"You just have to make sure that nothing is binding up in the drivetrain," Cook says. "You are so limited in power, that every little bit you burn up as friction in the transmission or rearend can really cost you."
The valvesprings used in GM's crate engines are inexpensive stock units, so it's not surpr
Cook also recommends being very careful with your lubricants-some might say it's almost to the point of being obsessive-but it's hard to argue with an eight-win season in one of the top touring series for this class. Cook replaces the transmission oil with new B&M fluid after every 150 to 200 laps. He also refuses to simply dump the gear oil back into the quick change rearend after making gear changes.
Because gear changes happen so often, the gear oil is still good so many teams will collect the oil and pour it right back into the quick change after making a gear swap. But this is also a time when contaminants and grit can get into the oil-after all, you're usually working on the ground underneath a dirty race car chassis-so Long and Cook collect all the oil in a large bucket and strain it through a fine-mesh paint strainer back at the shop before it ever goes back into the rearend. It means you have to carry more gear oil with you to the track, but that's a price they are more than willing to pay.
Finally, Long and Cook offered a few tips for racing with a crate engine. They race with GM's 604 aluminum-headed motor, but these tips are also good for the GM iron-headed 602 motor. When it comes to the engine, Cook and Long both subscribe to the same rigorous schedule with the lubricants. To make sure the motor oil is fresh and as good as possible, it's replaced on the same schedule as the transmission-every 150 to 200 laps.
Cooling is critical with these engines. Long has found that this small notch cut in the no
One of the reasons for this is because this engine doesn't have the best internal parts, and racing it puts a lot of stress on the entire system. The meat of the usable powerband on the 604 is normally between 6,100 and 6,400 rpm when carbureted correctly. You want to be right around this range when exiting the turn and somewhere around 6,800 rpm at the end of the straight.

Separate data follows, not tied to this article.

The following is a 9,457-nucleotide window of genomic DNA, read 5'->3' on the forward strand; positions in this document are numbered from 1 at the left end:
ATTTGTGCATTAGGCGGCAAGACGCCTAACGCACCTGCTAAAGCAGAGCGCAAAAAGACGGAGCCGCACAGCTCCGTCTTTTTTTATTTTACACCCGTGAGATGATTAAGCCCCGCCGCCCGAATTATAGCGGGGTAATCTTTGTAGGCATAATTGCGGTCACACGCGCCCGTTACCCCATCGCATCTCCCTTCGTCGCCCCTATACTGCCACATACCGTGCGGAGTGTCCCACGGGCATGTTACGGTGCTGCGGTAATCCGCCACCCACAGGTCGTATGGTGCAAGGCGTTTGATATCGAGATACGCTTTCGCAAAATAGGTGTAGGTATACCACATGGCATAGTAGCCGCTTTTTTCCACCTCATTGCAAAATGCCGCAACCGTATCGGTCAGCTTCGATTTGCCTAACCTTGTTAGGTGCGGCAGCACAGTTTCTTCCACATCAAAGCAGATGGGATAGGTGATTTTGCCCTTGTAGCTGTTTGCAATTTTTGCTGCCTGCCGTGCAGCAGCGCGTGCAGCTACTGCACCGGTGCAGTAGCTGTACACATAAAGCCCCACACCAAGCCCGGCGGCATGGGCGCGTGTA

But continually racing at this rpm level is very tough on the lightweight valvesprings. The hydraulic lifters help protect them a bit, but they will give up pressure and when that happens it further hurts power production. So, they are automatically replaced just like the motor oil-after every 150 to 200 laps.
"That probably sounds a bit extreme," Long says, "but the good news is that the valves are really cheap. They are nothing special and you can get them at the parts counter at just about any Chevrolet dealership, so replacing a set of springs isn't all that expensive."
The last tip when it comes to racing a crate motor is to take additional steps to make sure it stays cool. As mentioned earlier, the lower power production means this engine is always "lugging" around the track and builds heat very quickly.
A four bar system on Dirt Late Models can be confusing or intimidating to new racers becau
Another factor that some teams don't think about is the lower rpm levels these engines run at also equates to less radiator fan speed. Now you have the combination of the engine pulling as hard as possible while the radiator fan isn't pulling as much air through the radiator as you might find with other engines. While theoretically a racer could install a smaller-diameter fan pulley or a fan with more efficient blades, Long says most racers he knows use the same KRC dress kit and almost all have the same diameter pulley.
Because of this, Long says you really have to stay up on your cooling system. Keep an eye on the radiator to make sure it stays clean so that it works as efficiently as possible. Also, use a double-pass radiator which increases the cooling potential over a cheaper single-pass radiator. And believe it or not, Long says his team will normally use two new radiators over the course of a season. And this doesn't include radiators thrown out from wreck damage. "Racing on dirt is hard on radiators," Long explains, "and every time a fin gets bent you lose just a little bit more ability to cool the engine. So sometime around mid-season you usually reach a point where you are just better off to replace the thing."
So, if you're racing crates on dirt-or are considering making the switch-don't make the mistake of thinking there is no way you can give yourself an advantage over the competition. In the long run, the smart racer will always come out on top, and with these tips for making the most of your crate-powered Dirt Late Model, you can too.